Some entrepreneurs create products and services that they would personally like to use and then assume that their prospects and customers will feel exactly the same way about these creations. If the critical response to the new product doesn’t match expectations, the entrepreneur blames the customer for not understanding the value and potential created by the new product. This disconnect between supplier and customer can result in a failed launch and severely impact the stability and profitability of a small company.
Taking care to adopt the customer’s perspective, rather than just the entrepreneur’s voice, into the product development and business process is critical to sustainable business success. Research indicates that B2B buyers believe that suppliers are too narrowly focused on their own solutions and don’t understand the buyer’s needs and challenges. Entrepreneurs routinely fall in love with their own products, even if the products don’t solve a real business need for their customers. When entrepreneurs fail to connect their product’s value proposition to what customers really want, the result is loss of business opportunity and a decline in business value.
Products and services that are over (or under) priced, over (or under) developed, or simply unneeded (or obsolete) actually articulate and define the entrepreneur’s capabilities and business needs, rather than represent a reasonable solution for the customer. Experienced buyers know that an overpriced product, for example, may be indicative of the entrepreneur’s missing channel and competitor knowledge. It could even be a sign of financial instability in the seller’s company – a sign that quick cash is needed to keep the business operating. In either instance, the lack of understanding about the customer’s product needs is ultimately the biggest takeaway from these types of interactions.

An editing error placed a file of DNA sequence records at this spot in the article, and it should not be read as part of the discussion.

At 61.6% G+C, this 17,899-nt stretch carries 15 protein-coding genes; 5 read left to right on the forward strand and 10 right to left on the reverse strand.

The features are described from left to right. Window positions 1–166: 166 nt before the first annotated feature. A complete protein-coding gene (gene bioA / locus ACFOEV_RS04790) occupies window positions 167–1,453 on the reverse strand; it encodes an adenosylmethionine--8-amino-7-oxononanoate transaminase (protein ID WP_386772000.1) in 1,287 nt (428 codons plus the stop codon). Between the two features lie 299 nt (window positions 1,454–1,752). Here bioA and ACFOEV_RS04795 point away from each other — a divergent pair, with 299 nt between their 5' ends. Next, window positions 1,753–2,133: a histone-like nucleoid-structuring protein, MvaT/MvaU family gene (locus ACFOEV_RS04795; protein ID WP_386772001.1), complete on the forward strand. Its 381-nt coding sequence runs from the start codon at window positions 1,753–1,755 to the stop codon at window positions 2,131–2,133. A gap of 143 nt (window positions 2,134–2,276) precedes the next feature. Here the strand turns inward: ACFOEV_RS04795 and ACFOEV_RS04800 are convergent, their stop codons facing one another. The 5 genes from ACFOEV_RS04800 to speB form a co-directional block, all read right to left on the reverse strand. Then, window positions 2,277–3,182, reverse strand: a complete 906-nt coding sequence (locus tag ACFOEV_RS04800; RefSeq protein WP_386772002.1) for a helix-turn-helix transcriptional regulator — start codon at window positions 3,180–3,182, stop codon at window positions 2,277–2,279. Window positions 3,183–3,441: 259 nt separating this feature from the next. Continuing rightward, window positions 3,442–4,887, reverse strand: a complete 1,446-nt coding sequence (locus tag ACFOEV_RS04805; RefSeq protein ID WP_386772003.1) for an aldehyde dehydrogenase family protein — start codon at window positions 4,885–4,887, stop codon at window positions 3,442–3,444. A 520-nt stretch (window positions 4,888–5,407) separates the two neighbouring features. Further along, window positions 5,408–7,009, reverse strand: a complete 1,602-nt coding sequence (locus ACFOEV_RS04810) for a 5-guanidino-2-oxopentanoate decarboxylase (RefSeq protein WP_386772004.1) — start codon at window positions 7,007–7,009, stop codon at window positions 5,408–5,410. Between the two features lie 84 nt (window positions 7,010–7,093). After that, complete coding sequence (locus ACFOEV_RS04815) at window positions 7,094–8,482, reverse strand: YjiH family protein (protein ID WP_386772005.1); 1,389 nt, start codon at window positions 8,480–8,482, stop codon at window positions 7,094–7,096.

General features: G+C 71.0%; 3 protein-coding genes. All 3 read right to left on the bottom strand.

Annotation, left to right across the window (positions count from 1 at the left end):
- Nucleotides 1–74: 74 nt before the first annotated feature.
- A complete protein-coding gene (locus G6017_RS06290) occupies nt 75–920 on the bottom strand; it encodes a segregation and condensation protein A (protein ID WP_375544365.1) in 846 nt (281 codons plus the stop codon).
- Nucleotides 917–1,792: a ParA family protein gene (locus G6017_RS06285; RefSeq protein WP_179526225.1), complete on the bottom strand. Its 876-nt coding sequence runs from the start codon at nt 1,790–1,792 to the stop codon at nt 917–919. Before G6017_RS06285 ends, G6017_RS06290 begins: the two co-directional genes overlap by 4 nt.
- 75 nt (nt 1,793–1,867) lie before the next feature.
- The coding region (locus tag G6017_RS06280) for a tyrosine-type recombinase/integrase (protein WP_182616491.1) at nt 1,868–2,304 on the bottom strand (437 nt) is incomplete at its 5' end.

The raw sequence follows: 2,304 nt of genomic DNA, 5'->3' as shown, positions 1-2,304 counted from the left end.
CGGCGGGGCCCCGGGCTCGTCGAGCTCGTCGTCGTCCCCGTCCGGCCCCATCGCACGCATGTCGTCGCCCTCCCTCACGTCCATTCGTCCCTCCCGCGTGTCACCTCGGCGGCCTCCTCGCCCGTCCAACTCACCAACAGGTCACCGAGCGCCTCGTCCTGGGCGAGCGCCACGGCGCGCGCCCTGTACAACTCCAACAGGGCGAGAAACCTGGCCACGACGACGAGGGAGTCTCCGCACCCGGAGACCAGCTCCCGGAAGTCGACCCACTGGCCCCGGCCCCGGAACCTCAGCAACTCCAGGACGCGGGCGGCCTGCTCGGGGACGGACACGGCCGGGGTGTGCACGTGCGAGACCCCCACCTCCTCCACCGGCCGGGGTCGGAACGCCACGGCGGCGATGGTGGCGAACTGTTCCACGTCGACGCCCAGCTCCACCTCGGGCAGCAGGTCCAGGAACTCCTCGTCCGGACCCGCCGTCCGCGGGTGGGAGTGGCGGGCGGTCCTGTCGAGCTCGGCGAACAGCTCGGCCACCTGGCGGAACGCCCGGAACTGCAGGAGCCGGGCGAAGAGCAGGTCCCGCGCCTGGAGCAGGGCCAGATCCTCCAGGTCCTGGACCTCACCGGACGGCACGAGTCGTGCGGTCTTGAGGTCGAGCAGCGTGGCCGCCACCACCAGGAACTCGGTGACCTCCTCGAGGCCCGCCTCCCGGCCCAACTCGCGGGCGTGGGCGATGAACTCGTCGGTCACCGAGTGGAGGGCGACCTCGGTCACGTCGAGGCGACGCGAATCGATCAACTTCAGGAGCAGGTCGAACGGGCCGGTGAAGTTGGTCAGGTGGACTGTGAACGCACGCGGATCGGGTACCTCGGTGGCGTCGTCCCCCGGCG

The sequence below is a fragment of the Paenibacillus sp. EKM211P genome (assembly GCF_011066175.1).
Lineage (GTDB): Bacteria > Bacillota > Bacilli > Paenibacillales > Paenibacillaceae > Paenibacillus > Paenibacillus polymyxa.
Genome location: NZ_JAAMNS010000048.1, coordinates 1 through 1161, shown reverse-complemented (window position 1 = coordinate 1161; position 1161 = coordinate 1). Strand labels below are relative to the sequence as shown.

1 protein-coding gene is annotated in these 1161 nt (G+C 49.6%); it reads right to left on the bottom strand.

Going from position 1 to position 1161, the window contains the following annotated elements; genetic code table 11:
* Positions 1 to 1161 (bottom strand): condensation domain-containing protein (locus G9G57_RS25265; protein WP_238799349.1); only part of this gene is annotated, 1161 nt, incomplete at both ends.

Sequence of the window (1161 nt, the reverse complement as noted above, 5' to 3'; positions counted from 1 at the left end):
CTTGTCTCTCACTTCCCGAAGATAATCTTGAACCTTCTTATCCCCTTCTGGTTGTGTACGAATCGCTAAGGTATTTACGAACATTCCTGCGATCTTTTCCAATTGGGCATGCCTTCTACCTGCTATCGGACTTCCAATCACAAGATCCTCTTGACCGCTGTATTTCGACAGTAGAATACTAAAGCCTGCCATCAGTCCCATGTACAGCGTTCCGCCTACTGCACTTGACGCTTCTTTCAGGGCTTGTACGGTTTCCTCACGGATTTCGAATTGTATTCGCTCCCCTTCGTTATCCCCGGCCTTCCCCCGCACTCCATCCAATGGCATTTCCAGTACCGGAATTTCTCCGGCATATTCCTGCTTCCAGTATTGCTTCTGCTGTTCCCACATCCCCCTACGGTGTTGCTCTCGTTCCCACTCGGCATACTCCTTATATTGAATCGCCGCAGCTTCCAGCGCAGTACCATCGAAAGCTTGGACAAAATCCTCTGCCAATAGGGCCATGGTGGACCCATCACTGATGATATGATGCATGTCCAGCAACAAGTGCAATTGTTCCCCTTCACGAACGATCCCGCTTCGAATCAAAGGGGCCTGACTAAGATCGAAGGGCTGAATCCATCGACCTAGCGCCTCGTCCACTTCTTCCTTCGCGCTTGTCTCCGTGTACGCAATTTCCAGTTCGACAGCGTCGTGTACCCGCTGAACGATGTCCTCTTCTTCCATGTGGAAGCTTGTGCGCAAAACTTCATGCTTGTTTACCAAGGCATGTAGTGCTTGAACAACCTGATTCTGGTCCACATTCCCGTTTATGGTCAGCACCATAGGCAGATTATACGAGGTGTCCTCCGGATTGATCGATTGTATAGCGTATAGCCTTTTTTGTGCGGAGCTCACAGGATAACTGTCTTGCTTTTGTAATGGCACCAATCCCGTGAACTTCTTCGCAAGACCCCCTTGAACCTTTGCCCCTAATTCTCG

Consider the following thoughts and ideas as you develop sustainable strategies for product development and sales which consider customer needs and produce impactful value propositions.
Connect with your customers in their environment. Meet with them in the setting where they use (or hope to use) your products and services. Watch how they use similar products and observe what is going on around them while using these products. What do you see that can be improved upon or reformulated?
Ask open ended questions about what your customers need. Don’t assume that you know what they need. You are not in the same line of business as they are. They are the authority on their business process – not you. Listen and ask questions that give them the opportunity to talk about what they need to make their business stronger.
Develop and communicate a customer centric value proposition. Your value proposition should target how your company will provide your customer with an advantage that will support its vision as it works toward achieving its own business goals.
Maintain your focus. Keep the current needs and anticipated wants of your prospects and customer at the center of your strategic product development and marketing plans. Remember that the ultimate goal of product development and innovation is to increase sales and profits.
The most successful entrepreneurs see themselves and their companies through their customer’s eyes. Pay attention to what your customers want and watch the competition closely. The conversation always starts and ends with the customer’s needs.